Despite the hickup of the severe global recession, consumer demand moves relentlessly upwards and this affects demand for wood materials. And so as the global demand for timber and timber products continues to grow the pressure on the worlds forestry is increasing. We’ve all heard of the damage being ravaged in tropical forests throughout the world but many argued that little was being done to rectify the situation. In many localities where intensive deforestation has occured, there has been little replanting or care taken to preserve the local environment. However there is light at the end of the tunnel!
According to Julia Young of the World Wildlife Fund’s “Global Forest and Trade Network”, all traders in the furniture supply network need to sit up and take note! And very quickly! But why? Well, because in a nutshell, things are changing for the better – and high time! EU Regulations coming into effect in March 2013 will oblige companies involved in furniture trading to prove to authorities that the raw materials in their products come from verified sources. Companies unable to do so will be subject to possible prosecution. This represents a huge step forward in the battle to conserve, preserve and renew the planets scarce resources of forestry.
For too many years unscrupulous logging companies have been stripping some of the worlds most protected habitats of their native timbers. Much of this timber has found its way into the supply chain and into consumer markets throughout the Western world. And of course, our insatiable demand for cheaper prices and increased purchasing power has indirectly encouraged the practice. Environmental leaders recognised that without a thorough and methodical system to prevent such illicit timber practices, such deforestation was likely to continue unabated. Ethical producers are preparing themselves for the changes, while a select few manufacturers are already adhering to the best practice laid out. Furthermore these changes have come slightly sooner to the USA and therefore, traders already in contact with that market will have taken the necessary steps ahead of the changes in Europe.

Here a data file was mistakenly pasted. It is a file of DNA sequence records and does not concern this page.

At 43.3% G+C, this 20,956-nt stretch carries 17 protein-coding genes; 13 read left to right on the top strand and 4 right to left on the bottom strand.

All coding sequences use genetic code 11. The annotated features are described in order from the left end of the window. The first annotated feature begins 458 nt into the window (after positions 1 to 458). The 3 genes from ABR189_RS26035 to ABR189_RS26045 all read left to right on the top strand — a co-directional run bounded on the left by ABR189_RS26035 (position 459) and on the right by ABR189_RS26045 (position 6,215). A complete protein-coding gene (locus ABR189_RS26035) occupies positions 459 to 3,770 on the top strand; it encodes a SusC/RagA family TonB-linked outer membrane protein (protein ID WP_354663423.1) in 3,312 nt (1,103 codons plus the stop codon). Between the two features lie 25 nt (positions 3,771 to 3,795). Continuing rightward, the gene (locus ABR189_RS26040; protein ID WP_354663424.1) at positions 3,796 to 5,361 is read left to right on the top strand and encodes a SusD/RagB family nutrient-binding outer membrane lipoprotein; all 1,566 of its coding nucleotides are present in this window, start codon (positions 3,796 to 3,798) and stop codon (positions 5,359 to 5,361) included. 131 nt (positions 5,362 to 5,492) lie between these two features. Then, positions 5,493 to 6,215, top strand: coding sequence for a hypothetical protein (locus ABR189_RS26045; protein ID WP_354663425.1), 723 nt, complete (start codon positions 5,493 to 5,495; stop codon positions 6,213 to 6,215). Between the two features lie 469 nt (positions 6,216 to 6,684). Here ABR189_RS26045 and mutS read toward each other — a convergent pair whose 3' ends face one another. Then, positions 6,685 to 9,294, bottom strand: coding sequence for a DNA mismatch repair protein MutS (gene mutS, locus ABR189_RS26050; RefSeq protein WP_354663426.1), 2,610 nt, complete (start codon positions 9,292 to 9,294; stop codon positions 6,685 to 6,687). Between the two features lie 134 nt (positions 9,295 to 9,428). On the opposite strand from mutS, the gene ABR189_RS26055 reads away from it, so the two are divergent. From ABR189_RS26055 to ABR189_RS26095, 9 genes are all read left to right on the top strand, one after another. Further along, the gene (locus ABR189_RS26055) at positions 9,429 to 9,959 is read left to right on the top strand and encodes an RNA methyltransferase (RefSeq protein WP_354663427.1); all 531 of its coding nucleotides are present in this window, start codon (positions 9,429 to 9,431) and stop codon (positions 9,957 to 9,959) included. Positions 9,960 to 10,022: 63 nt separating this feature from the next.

What does this mean for consumers? In the short term some forestry products may increase in price as the attractiveness of black market timbers wanes – as such all timbers become subject to the normal trade tariffs and taxes and little will escape the duties. In the long term a severe shortage of timber is much more unlikely as replanting and conservation practices become the norm. And we can expect a more sustainable, consistent and environmentally sound industry will emerge – one that will supply the world with timber products for years to come.
Consumers can call in to the Drumbriston Furniture outlet on the Dublin Rd, Monaghan Town for a full selection of these and more products. For more information click on www.drumbristonfurniture.ie For trade contract enquiries please get in touch with us on this site.